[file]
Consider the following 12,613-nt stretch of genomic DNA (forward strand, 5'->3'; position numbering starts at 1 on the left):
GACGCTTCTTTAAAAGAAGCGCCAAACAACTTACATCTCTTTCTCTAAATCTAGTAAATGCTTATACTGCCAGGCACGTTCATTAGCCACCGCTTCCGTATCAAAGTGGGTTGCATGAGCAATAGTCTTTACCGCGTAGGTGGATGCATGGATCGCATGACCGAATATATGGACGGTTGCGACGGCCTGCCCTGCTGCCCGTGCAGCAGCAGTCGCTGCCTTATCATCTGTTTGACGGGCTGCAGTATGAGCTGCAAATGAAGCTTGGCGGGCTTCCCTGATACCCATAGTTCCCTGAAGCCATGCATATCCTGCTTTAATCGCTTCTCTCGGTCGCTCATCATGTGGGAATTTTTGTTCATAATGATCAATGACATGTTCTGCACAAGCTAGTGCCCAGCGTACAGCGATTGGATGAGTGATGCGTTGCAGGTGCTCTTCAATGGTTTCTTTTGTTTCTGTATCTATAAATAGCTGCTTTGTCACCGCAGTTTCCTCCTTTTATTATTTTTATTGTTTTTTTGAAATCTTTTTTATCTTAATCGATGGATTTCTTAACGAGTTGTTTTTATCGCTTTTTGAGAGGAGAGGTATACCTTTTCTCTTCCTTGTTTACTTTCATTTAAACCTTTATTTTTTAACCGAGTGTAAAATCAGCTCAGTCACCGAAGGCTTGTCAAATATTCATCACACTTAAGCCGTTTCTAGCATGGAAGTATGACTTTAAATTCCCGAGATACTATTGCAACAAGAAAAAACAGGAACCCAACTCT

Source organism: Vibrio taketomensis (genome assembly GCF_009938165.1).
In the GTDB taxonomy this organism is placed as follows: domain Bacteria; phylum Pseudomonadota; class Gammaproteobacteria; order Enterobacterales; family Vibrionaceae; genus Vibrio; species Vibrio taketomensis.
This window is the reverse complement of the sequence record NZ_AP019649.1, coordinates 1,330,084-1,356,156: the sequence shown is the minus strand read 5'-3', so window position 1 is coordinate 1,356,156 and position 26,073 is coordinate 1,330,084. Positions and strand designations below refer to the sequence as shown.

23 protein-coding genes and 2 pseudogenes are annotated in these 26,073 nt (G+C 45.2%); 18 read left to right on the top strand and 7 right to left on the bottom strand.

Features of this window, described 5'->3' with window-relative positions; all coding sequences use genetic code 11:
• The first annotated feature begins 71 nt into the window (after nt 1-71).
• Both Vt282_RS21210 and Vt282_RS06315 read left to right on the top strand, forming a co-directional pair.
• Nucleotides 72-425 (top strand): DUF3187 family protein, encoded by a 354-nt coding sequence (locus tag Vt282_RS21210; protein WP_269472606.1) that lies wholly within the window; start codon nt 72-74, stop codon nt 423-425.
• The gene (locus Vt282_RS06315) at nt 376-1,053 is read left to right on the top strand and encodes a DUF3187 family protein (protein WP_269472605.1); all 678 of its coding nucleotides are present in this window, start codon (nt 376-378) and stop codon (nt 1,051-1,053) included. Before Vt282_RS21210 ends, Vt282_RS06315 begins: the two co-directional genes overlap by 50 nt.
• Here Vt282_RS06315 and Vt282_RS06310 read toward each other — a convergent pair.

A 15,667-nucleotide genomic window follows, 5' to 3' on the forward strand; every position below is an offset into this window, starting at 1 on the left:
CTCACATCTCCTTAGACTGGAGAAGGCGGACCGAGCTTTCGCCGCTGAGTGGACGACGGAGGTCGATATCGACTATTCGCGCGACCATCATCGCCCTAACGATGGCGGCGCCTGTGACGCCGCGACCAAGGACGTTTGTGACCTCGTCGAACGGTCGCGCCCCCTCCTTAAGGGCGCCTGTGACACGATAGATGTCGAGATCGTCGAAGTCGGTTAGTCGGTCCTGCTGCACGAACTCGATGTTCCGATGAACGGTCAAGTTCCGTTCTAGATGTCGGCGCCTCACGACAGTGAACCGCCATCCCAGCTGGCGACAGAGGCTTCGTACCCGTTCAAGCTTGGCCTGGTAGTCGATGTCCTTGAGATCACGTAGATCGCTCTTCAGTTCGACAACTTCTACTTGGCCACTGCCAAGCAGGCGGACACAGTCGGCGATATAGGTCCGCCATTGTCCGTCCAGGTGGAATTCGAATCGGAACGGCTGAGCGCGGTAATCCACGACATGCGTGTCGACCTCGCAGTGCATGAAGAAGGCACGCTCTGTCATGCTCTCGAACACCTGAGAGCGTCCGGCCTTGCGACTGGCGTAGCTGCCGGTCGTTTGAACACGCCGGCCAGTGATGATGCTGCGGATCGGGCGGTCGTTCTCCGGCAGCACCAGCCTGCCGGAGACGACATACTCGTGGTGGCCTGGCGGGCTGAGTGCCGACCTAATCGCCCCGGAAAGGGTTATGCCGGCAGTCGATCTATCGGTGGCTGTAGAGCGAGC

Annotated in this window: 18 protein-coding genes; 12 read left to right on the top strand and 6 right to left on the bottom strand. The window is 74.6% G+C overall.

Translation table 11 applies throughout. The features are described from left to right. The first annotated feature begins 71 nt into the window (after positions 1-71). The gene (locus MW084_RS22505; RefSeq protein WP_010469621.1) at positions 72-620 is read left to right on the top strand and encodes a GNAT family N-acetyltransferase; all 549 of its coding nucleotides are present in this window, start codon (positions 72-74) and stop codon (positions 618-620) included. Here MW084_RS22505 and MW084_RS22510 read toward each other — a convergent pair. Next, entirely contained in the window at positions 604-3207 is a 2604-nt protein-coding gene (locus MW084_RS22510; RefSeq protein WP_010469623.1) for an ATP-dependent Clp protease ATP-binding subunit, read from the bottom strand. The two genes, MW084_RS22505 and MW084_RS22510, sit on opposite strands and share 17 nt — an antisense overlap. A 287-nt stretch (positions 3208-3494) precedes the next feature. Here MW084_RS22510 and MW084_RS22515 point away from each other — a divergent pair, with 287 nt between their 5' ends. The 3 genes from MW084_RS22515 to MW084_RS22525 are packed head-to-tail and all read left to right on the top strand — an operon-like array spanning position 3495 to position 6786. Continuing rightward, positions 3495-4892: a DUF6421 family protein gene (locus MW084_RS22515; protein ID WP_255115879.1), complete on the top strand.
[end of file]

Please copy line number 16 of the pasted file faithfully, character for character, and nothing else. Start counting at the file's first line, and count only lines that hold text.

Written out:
Translation table 11 applies throughout. The features are described from left to right. The first annotated feature begins 71 nt into the window (after positions 1-71). The gene (locus MW084_RS22505; RefSeq protein WP_010469621.1) at positions 72-620 is read left to right on the top strand and encodes a GNAT family N-acetyltransferase; all 549 of its coding nucleotides are present in this window, start codon (positions 72-74) and stop codon (positions 618-620) included. Here MW084_RS22505 and MW084_RS22510 read toward each other — a convergent pair. Next, entirely contained in the window at positions 604-3207 is a 2604-nt protein-coding gene (locus MW084_RS22510; RefSeq protein WP_010469623.1) for an ATP-dependent Clp protease ATP-binding subunit, read from the bottom strand. The two genes, MW084_RS22505 and MW084_RS22510, sit on opposite strands and share 17 nt — an antisense overlap. A 287-nt stretch (positions 3208-3494) precedes the next feature. Here MW084_RS22510 and MW084_RS22515 point away from each other — a divergent pair, with 287 nt between their 5' ends. The 3 genes from MW084_RS22515 to MW084_RS22525 are packed head-to-tail and all read left to right on the top strand — an operon-like array spanning position 3495 to position 6786. Continuing rightward, positions 3495-4892: a DUF6421 family protein gene (locus MW084_RS22515; protein ID WP_255115879.1), complete on the top strand.